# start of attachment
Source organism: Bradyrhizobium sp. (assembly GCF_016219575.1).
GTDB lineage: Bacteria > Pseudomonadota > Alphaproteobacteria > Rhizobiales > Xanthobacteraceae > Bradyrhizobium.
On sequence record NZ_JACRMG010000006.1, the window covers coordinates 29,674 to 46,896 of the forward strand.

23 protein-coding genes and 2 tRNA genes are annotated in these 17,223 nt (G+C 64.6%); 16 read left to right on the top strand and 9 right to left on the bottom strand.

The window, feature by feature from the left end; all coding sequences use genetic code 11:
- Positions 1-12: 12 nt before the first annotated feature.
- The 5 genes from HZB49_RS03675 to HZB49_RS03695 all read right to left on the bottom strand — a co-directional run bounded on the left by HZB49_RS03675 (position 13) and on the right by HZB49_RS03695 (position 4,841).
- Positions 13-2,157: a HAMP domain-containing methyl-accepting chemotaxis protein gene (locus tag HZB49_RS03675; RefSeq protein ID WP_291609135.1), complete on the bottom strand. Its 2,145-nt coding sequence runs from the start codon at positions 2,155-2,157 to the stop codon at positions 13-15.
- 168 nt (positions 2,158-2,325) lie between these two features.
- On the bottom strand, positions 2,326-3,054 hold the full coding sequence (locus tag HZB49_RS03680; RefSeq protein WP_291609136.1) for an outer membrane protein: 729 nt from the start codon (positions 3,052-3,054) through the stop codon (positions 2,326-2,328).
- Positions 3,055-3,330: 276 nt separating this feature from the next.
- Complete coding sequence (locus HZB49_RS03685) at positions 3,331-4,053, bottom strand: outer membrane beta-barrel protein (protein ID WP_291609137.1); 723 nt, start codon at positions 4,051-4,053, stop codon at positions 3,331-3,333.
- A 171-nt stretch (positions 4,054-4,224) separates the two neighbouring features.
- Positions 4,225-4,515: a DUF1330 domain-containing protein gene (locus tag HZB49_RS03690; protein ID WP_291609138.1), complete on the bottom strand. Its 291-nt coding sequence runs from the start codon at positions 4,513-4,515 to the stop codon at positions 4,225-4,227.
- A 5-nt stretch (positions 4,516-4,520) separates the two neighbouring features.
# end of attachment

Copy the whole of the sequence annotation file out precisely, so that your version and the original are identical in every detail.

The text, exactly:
Source organism: Bradyrhizobium sp. (assembly GCF_016219575.1).
GTDB lineage: Bacteria > Pseudomonadota > Alphaproteobacteria > Rhizobiales > Xanthobacteraceae > Bradyrhizobium.
On sequence record NZ_JACRMG010000006.1, the window covers coordinates 29,674 to 46,896 of the forward strand.

23 protein-coding genes and 2 tRNA genes are annotated in these 17,223 nt (G+C 64.6%); 16 read left to right on the top strand and 9 right to left on the bottom strand.

The window, feature by feature from the left end; all coding sequences use genetic code 11:
- Positions 1-12: 12 nt before the first annotated feature.
- The 5 genes from HZB49_RS03675 to HZB49_RS03695 all read right to left on the bottom strand — a co-directional run bounded on the left by HZB49_RS03675 (position 13) and on the right by HZB49_RS03695 (position 4,841).
- Positions 13-2,157: a HAMP domain-containing methyl-accepting chemotaxis protein gene (locus tag HZB49_RS03675; RefSeq protein ID WP_291609135.1), complete on the bottom strand. Its 2,145-nt coding sequence runs from the start codon at positions 2,155-2,157 to the stop codon at positions 13-15.
- 168 nt (positions 2,158-2,325) lie between these two features.
- On the bottom strand, positions 2,326-3,054 hold the full coding sequence (locus tag HZB49_RS03680; RefSeq protein WP_291609136.1) for an outer membrane protein: 729 nt from the start codon (positions 3,052-3,054) through the stop codon (positions 2,326-2,328).
- Positions 3,055-3,330: 276 nt separating this feature from the next.
- Complete coding sequence (locus HZB49_RS03685) at positions 3,331-4,053, bottom strand: outer membrane beta-barrel protein (protein ID WP_291609137.1); 723 nt, start codon at positions 4,051-4,053, stop codon at positions 3,331-3,333.
- A 171-nt stretch (positions 4,054-4,224) separates the two neighbouring features.
- Positions 4,225-4,515: a DUF1330 domain-containing protein gene (locus tag HZB49_RS03690; protein ID WP_291609138.1), complete on the bottom strand. Its 291-nt coding sequence runs from the start codon at positions 4,513-4,515 to the stop codon at positions 4,225-4,227.
- A 5-nt stretch (positions 4,516-4,520) separates the two neighbouring features.